Herbert London is Senior Fellow of the Manhattan Institute, founder of the London Center for Policy Research, and author of the book The Transformational Decade (University Press of America).
For the new class of self-proclaimed progressives there is a tale of two cities, one privileged and one underprivileged. This dichotomous model comes right out of the Marxist playbook. However, despite its simplicity and repudiation of human nature, it continues to have appeal as President Obama and Mayor Bill de Blasio can attest.
The tale of two cities appeals on several levels. It plays into the psychology of guilt-riddled individuals who feel they may have been responsible for the condition of the downtrodden. It also appeals to those who are indeed downtrodden by suggesting their condition will improve if you can redistribute resources from the rich and give it to them.
Of course history demonstrates that you cannot make the poor rich by making the rich poor. But most people ignore empirical evidence. It is the narrative that counts. Hence Marxism's appeal, even if it is now progressivism or another euphemism. Taking from Peter to give to Paul always satisfies Paul.
The tale of two cities is a tale of tails, for the actual distribution of the wealthy, those earning over $300,000 annually, is about 5 percent, and the poor, those earning or living on $20,000 for a family of four or more, is about 15 percent. In other words, this tale is one of extremes that leaves 80 percent out of the equation.
One might assume that any theory or narrative that ignores the bulk of the population would be rendered useless. But this narrative has vitality because it is what many choose to believe. Nuance hasn't any standing. In fact, a progressive tax of the kind the U.S. has, does take disproportionately from the rich (nationwide 1 percent of the population pays 40 percent of the taxes) and has yielded trillions over the last four decades to the poor in welfare payments, public housing, Medicaid, food stamps, etc. However, the percentage of the poor remains largely unchanged.
Although the explanation for this phenomenon is complicated with several variables in play such as illegitimacy, joblessness, and structural economic change, it should be noted that most rich Americans were once poor. Children are generally not born with a silver spoon in their mouths. At twenty-one many Americans do not lead a hardscrabble life. But wealth is generally beyond their reach.
In the political world and in popular culture the tale of two cities narrative persists. It does so because in films that explore the tension between rich and poor, with the poor protagonist the hero who triumphs in the end, is a story line the public embraces. Similarly, in the New York mayoralty race Bill de Blasio spoke of the two cities theme, yet offered few concrete proposals for reform. His major reform, if you can call it that, is raising the taxes on the rich to pay for pre-kindergarten education. How much this tax will be and what the definition of rich may be remain obscure. There is also no evidence to suggest pre-kindergarten education necessarily advances the achievement level of poor kids. Whether you can pay for it and whether it works are irrelevant concerns. It sounds good and strikes the right public nerve endings.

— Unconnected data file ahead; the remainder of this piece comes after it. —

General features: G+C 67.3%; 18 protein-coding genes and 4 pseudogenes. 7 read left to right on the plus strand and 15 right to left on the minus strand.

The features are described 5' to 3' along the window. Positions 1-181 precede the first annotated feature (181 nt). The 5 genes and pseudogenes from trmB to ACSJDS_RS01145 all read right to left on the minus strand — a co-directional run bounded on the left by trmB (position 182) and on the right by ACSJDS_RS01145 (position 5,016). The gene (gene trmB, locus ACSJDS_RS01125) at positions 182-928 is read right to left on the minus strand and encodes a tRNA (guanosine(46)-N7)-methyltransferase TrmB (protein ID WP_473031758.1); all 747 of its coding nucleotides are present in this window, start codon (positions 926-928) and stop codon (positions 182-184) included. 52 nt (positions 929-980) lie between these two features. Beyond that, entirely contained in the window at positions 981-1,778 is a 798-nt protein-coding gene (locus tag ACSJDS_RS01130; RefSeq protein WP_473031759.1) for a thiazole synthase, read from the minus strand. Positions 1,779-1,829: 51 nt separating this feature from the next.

In 1922 Antonio Gramsci, the architect of the Italian Communist party, converted the Communist ethos from economics to culture. It was a brilliant tactical move that gave Communism an appeal that its failed economic theory could not. It is the Gramscian view we live with almost a century later, despite its perverse and wrongheaded analysis of reality.
If perception is reality, however, a president and a mayor have adopted this stance. They see the world through a Marxist lens that defies all we know about the failures of the Communist experience. For them the failures do not matter because they realize the tale of two cities narrative lives in the hearts of true believers.
Weakness Begets Challenges
The world stage is trembling with emerging challenges, challenges so deep and potentially fracturing that the globe may never be the same again. This is 1789, 1848, 1917, and 1941 wrapped in one momentous year. Wherever one turns, chaos reigns and, in large part, this dislocation is due to a United States' reluctant to play its post-World War II role as the "great equalizer." From the Middle East to the Far East, from London to the Levant, U.S. withdrawal physically and emotionally is having a profound influence on diplomatic calculations.
There are obvious examples. Geneva negotiations over Iran's nuclear enrichment program offers the retention of fissile material, in return for the relaxation of sanctions. This is precisely what the Iranians have contended for, for more than a decade. It virtually assures an Iran with nuclear weapons, and incorporates the Iranian economy into the global economic network. It also invites regional nuclear proliferation as a counterweight to Iranian ambition and brings Israel close to the brink of war.